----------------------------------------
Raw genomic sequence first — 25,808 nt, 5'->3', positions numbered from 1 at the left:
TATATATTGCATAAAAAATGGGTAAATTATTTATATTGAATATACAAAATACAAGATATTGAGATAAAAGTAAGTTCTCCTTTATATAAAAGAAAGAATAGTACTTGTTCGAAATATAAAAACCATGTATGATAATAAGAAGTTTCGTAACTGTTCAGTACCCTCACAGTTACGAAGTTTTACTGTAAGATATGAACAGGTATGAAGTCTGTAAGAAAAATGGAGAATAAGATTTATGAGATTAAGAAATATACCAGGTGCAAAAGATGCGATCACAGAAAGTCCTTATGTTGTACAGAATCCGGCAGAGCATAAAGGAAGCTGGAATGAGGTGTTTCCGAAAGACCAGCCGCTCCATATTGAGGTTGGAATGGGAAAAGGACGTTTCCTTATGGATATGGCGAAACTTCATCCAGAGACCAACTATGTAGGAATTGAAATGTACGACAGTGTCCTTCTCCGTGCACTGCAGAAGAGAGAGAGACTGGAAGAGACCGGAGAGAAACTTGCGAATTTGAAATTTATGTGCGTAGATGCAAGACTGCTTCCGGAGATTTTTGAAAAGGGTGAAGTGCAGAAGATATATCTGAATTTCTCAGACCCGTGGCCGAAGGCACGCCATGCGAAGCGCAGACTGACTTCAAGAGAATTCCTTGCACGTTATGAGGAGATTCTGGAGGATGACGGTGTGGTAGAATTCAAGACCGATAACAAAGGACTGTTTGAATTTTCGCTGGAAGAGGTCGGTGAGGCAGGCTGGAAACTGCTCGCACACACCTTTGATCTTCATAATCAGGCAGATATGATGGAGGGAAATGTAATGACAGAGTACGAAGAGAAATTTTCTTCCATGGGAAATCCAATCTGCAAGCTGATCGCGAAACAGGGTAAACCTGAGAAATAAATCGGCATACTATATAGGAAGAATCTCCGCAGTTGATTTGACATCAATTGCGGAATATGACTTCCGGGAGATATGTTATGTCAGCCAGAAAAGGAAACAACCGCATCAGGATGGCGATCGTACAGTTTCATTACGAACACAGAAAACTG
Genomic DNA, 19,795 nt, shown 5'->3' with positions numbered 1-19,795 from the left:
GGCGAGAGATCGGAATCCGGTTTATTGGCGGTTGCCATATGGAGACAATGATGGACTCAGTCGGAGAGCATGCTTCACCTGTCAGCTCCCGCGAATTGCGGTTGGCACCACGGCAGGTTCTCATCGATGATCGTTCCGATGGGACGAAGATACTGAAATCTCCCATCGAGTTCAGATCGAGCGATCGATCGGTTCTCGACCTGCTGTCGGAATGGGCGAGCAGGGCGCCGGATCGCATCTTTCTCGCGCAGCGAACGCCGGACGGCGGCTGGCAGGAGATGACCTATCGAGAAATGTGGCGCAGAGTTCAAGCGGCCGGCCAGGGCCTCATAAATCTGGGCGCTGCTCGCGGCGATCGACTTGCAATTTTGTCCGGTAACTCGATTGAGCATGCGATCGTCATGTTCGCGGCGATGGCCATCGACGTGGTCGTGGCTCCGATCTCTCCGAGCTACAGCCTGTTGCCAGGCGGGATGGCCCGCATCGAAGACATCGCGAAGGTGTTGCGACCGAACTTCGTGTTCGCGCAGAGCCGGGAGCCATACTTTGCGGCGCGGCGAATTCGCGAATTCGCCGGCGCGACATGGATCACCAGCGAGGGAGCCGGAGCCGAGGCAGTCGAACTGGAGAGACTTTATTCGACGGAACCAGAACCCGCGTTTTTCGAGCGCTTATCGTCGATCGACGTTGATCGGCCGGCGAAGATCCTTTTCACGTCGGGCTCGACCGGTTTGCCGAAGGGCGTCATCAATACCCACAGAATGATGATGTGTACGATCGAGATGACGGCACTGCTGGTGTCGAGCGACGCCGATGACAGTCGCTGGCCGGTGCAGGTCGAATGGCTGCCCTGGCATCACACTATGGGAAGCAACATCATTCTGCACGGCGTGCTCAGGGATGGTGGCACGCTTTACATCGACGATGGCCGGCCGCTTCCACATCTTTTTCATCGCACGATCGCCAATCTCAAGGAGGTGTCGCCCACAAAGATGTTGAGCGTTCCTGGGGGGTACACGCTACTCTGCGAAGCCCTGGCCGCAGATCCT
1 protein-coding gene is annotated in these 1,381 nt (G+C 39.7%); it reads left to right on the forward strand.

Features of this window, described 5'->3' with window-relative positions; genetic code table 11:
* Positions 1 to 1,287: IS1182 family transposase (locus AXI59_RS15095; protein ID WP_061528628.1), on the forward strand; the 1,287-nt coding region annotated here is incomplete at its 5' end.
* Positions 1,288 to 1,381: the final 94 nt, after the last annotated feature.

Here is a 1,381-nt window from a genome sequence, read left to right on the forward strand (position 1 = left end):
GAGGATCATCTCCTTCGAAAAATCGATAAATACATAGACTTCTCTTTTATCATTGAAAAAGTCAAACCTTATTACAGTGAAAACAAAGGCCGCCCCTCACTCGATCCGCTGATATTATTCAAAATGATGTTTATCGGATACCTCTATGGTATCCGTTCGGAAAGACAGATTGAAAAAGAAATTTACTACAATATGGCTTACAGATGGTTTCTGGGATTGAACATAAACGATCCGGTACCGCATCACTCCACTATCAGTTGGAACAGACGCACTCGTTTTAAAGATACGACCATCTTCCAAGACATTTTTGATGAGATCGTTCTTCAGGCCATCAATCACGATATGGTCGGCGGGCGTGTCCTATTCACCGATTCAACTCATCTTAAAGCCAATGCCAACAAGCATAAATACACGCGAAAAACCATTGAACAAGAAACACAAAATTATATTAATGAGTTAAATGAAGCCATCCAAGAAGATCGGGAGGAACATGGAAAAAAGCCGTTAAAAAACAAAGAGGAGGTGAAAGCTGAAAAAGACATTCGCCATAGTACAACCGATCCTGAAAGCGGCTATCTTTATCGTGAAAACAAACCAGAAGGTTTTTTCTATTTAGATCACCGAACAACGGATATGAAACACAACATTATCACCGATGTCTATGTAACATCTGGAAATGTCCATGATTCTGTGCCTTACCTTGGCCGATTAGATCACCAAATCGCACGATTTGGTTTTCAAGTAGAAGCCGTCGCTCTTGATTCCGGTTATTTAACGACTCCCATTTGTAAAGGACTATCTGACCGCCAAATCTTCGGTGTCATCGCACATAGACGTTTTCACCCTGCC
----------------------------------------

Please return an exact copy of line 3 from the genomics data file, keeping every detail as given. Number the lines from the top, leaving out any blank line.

Genomic DNA, 19,795 nt, shown 5'->3' with positions numbered 1-19,795 from the left: